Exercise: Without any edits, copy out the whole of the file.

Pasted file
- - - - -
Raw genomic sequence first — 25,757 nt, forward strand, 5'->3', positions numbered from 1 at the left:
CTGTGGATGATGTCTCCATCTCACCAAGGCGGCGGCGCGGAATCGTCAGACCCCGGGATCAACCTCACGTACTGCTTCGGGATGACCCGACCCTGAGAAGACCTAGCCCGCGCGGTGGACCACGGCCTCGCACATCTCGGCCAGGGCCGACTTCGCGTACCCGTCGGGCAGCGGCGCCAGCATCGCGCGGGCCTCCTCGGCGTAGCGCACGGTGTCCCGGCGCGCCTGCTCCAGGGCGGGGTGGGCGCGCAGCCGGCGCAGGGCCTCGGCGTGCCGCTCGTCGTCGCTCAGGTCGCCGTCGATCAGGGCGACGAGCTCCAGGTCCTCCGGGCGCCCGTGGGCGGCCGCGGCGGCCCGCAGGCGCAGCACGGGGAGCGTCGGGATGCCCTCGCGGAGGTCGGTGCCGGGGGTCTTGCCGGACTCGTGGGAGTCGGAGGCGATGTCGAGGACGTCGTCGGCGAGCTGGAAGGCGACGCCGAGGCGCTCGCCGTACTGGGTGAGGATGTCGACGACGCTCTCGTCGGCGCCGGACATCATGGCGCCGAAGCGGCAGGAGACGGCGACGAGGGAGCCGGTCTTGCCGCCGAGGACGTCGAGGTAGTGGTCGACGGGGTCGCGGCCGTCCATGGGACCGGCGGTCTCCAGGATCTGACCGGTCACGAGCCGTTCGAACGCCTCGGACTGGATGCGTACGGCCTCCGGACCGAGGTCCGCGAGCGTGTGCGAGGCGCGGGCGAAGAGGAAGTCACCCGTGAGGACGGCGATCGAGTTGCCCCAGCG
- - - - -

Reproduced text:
Raw genomic sequence first — 25,757 nt, forward strand, 5'->3', positions numbered from 1 at the left:
CTGTGGATGATGTCTCCATCTCACCAAGGCGGCGGCGCGGAATCGTCAGACCCCGGGATCAACCTCACGTACTGCTTCGGGATGACCCGACCCTGAGAAGACCTAGCCCGCGCGGTGGACCACGGCCTCGCACATCTCGGCCAGGGCCGACTTCGCGTACCCGTCGGGCAGCGGCGCCAGCATCGCGCGGGCCTCCTCGGCGTAGCGCACGGTGTCCCGGCGCGCCTGCTCCAGGGCGGGGTGGGCGCGCAGCCGGCGCAGGGCCTCGGCGTGCCGCTCGTCGTCGCTCAGGTCGCCGTCGATCAGGGCGACGAGCTCCAGGTCCTCCGGGCGCCCGTGGGCGGCCGCGGCGGCCCGCAGGCGCAGCACGGGGAGCGTCGGGATGCCCTCGCGGAGGTCGGTGCCGGGGGTCTTGCCGGACTCGTGGGAGTCGGAGGCGATGTCGAGGACGTCGTCGGCGAGCTGGAAGGCGACGCCGAGGCGCTCGCCGTACTGGGTGAGGATGTCGACGACGCTCTCGTCGGCGCCGGACATCATGGCGCCGAAGCGGCAGGAGACGGCGACGAGGGAGCCGGTCTTGCCGCCGAGGACGTCGAGGTAGTGGTCGACGGGGTCGCGGCCGTCCATGGGACCGGCGGTCTCCAGGATCTGACCGGTCACGAGCCGTTCGAACGCCTCGGACTGGATGCGTACGGCCTCCGGACCGAGGTCCGCGAGCGTGTGCGAGGCGCGGGCGAAGAGGAAGTCACCCGTGAGGACGGCGATCGAGTTGCCCCAGCG